TEXT OF INTERVIEW
Steve Chiotakis: The Japanese automaker says its president, Akio Toyoda, will answer more questions tomorrow as additional details emerge about the problems that have led Toyota to recall 8.5 million vehicles in recent months. Marketplace’s Jeremy Hobson is with us live from New York with more. Good morning Jeremy.
Jeremy Hobson: Good morning, Steve.
Chiotakis: What are we expecting to hear from Mr. Toyoda?
Hobson: Well for one thing, some kind of update on the Prius recall. Toyota says it wants to be more transparent about the recalls it’s already announced because of the fear that’s getting out there among Toyota’s customers. One of the things that’s happening, Steve, is that as news of these recalls get out to Toyota’s customers a lot them are calling into Toyota and to the government and saying, you know, maybe that crash that happened a couple years ago was because of one of the issues that’s causing all the concern now. And as an example, the government says there have been about a thousand complaints regarding the Prius in just over a week.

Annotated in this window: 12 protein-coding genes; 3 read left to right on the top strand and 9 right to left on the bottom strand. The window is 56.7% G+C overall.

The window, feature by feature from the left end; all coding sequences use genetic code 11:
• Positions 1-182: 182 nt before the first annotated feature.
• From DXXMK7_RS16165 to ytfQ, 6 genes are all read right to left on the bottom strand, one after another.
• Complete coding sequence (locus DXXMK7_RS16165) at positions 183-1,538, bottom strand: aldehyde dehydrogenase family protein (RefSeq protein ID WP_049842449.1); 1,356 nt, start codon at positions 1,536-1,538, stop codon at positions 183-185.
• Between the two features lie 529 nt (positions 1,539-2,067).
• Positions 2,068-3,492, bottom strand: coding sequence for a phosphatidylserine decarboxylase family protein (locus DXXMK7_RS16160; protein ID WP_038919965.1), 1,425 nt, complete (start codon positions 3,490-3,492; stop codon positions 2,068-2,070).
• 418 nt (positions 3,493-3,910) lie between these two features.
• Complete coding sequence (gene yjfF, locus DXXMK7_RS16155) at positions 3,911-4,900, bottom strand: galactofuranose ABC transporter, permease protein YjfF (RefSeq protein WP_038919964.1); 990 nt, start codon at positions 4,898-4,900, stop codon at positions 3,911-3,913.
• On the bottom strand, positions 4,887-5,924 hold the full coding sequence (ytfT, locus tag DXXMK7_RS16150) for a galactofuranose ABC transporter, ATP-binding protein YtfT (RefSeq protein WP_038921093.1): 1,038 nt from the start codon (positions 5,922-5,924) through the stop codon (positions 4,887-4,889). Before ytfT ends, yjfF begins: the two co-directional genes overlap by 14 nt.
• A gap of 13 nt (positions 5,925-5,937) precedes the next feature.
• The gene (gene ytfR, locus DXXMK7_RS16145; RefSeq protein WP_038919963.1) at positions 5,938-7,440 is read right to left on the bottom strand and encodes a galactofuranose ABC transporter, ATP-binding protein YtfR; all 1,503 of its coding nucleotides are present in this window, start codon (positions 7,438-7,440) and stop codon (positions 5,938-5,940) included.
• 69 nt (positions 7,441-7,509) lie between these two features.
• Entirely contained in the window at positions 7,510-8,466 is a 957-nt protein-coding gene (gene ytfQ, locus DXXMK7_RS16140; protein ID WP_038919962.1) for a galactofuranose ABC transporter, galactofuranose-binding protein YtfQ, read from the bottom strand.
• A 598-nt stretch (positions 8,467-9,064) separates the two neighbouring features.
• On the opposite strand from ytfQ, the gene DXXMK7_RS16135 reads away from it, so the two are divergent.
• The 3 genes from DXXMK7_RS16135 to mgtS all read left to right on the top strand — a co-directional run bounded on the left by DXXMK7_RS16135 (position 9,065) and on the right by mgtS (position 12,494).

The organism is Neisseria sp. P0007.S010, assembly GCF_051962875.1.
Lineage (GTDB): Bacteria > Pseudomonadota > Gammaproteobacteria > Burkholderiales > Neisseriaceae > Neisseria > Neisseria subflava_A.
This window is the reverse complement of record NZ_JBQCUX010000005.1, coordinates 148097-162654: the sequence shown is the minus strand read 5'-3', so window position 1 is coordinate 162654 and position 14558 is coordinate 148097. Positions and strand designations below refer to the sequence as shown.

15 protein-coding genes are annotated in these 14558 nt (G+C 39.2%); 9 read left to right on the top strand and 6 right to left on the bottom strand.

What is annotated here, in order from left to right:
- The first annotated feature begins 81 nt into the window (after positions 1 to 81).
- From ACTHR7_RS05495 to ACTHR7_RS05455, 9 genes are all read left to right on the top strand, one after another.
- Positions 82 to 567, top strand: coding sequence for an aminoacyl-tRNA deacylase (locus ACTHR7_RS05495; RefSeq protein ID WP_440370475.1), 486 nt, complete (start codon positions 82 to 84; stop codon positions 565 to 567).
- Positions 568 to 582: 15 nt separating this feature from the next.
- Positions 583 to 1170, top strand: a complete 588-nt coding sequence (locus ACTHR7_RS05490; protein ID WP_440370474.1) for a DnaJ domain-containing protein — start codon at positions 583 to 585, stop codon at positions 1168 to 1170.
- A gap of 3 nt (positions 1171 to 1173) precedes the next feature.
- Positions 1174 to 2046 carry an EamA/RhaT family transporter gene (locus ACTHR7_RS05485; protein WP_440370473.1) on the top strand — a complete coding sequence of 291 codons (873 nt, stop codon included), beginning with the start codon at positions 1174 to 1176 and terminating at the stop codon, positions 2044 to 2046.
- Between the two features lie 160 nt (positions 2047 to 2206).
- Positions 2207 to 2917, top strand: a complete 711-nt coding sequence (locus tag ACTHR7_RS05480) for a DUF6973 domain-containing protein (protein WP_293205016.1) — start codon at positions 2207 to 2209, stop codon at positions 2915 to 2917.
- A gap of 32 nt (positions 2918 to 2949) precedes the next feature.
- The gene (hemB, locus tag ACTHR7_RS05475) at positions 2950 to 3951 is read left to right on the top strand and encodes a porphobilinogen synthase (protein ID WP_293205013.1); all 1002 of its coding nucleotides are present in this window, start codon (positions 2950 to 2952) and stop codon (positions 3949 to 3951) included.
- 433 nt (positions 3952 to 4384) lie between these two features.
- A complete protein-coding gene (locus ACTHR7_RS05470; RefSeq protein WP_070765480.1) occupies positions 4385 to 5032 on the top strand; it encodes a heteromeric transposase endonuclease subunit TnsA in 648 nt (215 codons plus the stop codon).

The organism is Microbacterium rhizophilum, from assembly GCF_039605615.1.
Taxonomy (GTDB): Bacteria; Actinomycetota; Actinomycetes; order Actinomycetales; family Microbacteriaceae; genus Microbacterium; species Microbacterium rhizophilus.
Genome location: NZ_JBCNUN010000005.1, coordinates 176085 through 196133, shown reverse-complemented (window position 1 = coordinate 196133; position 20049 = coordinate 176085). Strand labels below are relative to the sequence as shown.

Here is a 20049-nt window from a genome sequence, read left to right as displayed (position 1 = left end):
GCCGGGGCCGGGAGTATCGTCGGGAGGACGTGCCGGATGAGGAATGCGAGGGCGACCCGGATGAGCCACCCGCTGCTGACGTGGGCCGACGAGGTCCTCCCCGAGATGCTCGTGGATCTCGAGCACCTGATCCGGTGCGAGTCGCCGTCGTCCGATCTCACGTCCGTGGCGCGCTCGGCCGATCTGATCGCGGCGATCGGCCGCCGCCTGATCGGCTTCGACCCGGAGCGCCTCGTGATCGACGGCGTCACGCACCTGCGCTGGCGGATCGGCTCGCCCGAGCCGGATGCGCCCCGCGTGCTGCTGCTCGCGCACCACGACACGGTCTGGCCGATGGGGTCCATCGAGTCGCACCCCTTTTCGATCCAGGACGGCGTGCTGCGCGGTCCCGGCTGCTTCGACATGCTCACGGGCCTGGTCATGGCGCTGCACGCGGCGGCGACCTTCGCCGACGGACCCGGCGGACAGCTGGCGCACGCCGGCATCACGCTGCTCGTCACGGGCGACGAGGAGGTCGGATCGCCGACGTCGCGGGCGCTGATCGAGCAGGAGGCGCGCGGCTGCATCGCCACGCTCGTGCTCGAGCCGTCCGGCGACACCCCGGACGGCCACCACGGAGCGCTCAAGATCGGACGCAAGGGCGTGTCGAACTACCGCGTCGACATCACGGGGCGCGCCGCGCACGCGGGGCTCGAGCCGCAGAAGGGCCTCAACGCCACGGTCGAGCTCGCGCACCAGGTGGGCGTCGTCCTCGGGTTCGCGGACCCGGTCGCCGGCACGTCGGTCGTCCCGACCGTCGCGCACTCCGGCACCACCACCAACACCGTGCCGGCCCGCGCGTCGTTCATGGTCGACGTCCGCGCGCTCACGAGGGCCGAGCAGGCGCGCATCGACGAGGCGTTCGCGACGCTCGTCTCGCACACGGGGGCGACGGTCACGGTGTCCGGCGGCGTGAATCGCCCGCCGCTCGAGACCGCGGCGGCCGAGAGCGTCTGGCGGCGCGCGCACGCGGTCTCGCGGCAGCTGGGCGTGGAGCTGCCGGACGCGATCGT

Chiotakis: And so Jeremy, is that the strategy? Toyota responding with, you know, one PR, press conference after another?
Hobson: It appears to be, but also there may be some change in procedures that we’ll hear about tomorrow. The Wall Street Journal is reporting this morning that Toyota is considering requiring more physical tests on its vehicles. And it would conduct those tests even when it makes just minor design changes. And then it would tell the publicly about those minor design changes when they happen, which is something that Toyota hasn’t been doing up until now.
Chiotakis: Marketplace’s Jeremy Hobson reporting from New York. Jeremy, thanks.
Hobson: Thanks, Steve.
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